Speaking earlier today at the Evolve conference in Brighton, Michael Pachter a videogame analyst for Wedbush Securities, stated that he believed the MMO market is as big as it’s ever going to get stating:
In the next couple of years [following 2008] MMOs peaked; we didn’t know that [it had peaked] untilStar Wars launched. I, and many other likeminded people thought that Star Wars would expand the market place.
Star Wars was supposed to bring in all of these new people that had never played an MMO before, just because they loved the brand. We know that Rift just took players from other existing MMOs, and the same with Conan and Lords of the Rings. Now the same thing has happened with Star Wars.
It looks to me as though the MMO market is as big as it’s ever going to be – as far as subscription MMOs. People willing to play $15 a month.., there are six or seven million of them. Period. If Star Warscouldn’t expand it, when it’s made by BioWare, nothing can do it.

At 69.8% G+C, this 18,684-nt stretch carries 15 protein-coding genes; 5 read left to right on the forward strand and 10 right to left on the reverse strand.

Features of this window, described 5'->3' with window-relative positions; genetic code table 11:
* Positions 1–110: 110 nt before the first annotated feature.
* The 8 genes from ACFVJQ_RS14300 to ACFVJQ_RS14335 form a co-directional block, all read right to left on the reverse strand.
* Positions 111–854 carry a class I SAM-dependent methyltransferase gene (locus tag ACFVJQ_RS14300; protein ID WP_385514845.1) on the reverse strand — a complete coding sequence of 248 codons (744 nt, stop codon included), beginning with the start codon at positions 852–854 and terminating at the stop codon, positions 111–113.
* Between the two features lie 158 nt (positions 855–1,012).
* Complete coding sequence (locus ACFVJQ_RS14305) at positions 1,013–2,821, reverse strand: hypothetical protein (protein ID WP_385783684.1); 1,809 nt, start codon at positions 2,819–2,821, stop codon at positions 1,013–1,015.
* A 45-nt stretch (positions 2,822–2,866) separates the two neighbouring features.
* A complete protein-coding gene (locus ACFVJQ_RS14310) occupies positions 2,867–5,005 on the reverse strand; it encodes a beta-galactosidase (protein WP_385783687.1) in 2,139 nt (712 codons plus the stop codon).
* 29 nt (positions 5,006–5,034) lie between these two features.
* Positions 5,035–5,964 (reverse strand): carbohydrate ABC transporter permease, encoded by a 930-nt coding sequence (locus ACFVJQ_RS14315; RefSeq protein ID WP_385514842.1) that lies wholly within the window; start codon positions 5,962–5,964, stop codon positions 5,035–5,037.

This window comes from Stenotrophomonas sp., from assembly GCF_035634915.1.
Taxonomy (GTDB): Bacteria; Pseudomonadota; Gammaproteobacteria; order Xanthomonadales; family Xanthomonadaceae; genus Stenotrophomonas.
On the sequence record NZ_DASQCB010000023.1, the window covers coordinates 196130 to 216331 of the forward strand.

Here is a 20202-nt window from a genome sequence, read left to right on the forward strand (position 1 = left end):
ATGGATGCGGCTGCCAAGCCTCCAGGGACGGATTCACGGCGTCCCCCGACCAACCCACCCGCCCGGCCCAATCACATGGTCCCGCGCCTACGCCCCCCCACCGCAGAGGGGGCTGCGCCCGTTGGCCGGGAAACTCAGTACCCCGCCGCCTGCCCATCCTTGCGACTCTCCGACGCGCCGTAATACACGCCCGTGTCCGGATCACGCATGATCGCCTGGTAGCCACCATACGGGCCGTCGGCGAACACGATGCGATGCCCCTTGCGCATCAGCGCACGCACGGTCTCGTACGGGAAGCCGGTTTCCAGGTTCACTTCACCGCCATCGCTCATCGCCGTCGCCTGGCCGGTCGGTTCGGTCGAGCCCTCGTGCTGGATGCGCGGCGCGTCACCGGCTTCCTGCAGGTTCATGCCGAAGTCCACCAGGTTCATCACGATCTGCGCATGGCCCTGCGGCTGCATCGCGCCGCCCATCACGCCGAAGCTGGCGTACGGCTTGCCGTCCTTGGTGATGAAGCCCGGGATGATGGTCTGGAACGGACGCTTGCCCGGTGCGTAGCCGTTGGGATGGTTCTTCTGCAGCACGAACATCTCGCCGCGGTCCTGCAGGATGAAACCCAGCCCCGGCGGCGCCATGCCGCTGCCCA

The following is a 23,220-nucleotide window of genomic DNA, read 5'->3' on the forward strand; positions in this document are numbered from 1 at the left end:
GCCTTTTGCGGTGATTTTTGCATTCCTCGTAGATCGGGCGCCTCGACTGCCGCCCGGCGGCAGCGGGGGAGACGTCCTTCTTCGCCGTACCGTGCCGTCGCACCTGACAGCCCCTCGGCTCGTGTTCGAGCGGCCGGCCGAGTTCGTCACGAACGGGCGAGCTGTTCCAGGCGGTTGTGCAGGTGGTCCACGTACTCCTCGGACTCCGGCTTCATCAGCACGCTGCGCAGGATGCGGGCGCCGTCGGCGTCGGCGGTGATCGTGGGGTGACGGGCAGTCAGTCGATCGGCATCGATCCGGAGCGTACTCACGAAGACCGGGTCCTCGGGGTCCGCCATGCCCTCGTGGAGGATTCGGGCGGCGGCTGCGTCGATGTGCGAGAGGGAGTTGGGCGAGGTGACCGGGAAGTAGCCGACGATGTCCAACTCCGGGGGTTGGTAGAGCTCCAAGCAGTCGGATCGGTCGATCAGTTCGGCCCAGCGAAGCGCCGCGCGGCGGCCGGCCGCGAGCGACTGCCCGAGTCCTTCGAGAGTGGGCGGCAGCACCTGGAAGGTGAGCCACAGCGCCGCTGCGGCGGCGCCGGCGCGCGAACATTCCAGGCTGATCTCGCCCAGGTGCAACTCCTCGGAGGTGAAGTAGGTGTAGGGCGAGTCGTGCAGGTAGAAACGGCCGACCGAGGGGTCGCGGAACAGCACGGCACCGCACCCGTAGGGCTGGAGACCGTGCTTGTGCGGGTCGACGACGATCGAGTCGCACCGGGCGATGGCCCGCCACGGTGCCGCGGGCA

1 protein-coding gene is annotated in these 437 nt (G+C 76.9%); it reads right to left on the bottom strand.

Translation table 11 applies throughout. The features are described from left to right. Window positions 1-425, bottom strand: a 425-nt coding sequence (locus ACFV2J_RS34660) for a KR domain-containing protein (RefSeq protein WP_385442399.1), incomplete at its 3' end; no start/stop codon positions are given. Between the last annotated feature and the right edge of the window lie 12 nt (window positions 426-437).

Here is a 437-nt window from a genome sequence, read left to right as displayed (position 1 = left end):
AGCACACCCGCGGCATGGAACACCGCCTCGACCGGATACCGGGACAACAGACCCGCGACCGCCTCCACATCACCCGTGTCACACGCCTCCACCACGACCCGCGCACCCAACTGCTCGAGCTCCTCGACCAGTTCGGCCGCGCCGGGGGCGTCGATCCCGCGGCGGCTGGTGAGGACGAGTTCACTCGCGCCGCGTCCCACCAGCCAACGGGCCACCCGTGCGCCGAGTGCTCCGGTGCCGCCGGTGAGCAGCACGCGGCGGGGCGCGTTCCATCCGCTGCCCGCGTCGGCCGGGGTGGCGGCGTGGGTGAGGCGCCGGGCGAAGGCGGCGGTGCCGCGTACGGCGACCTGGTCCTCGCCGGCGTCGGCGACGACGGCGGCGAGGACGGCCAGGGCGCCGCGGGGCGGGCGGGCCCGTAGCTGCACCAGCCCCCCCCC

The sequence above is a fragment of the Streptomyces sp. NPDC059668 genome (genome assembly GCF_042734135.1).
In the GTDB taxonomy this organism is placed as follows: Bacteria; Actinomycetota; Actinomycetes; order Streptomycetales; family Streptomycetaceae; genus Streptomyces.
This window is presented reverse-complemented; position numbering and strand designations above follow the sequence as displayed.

That’s why Curt Schilling’s 38 Studios went out of business, because he couldn’t get financing [for his MMO].
This analysis of the market seems very short sighted to me. While I fully agree that the current state of the MMO marketplace is flat, it has in no way reached its limit and how could it? There has been zero innovation to the industry for nearly a decade and the industry is only 15 years old.
I remember when RPG’s were a niche market in gaming during the 80’s and 90’s, but over the last decade with series like Mass Effect, Elder Scrolls, Fallout and BioWare’s other Star Wars RPGs, they’ve vastly expanded the market. Today you have games like Skyrim shattering sales records.
If you go back to the early days of Elder Scrolls, Fallout and even the original Diablo, sure they were popular, but they were still in a niche market compared to the rest of the gaming industry. Today RPGs are the considered mainstream thanks to the innovation from developers over the last 15 years or so.
On the other side, MMORPG’s have barely changed despite what some studios claim. They’re stale, repetitive and rely entirely too much on developers ability to push out new content.
There’s no doubt MMORPG are in a slump, but I don’t believe the genre as a whole has peaked, it’s just waiting for a development studio to break the mold and light the way.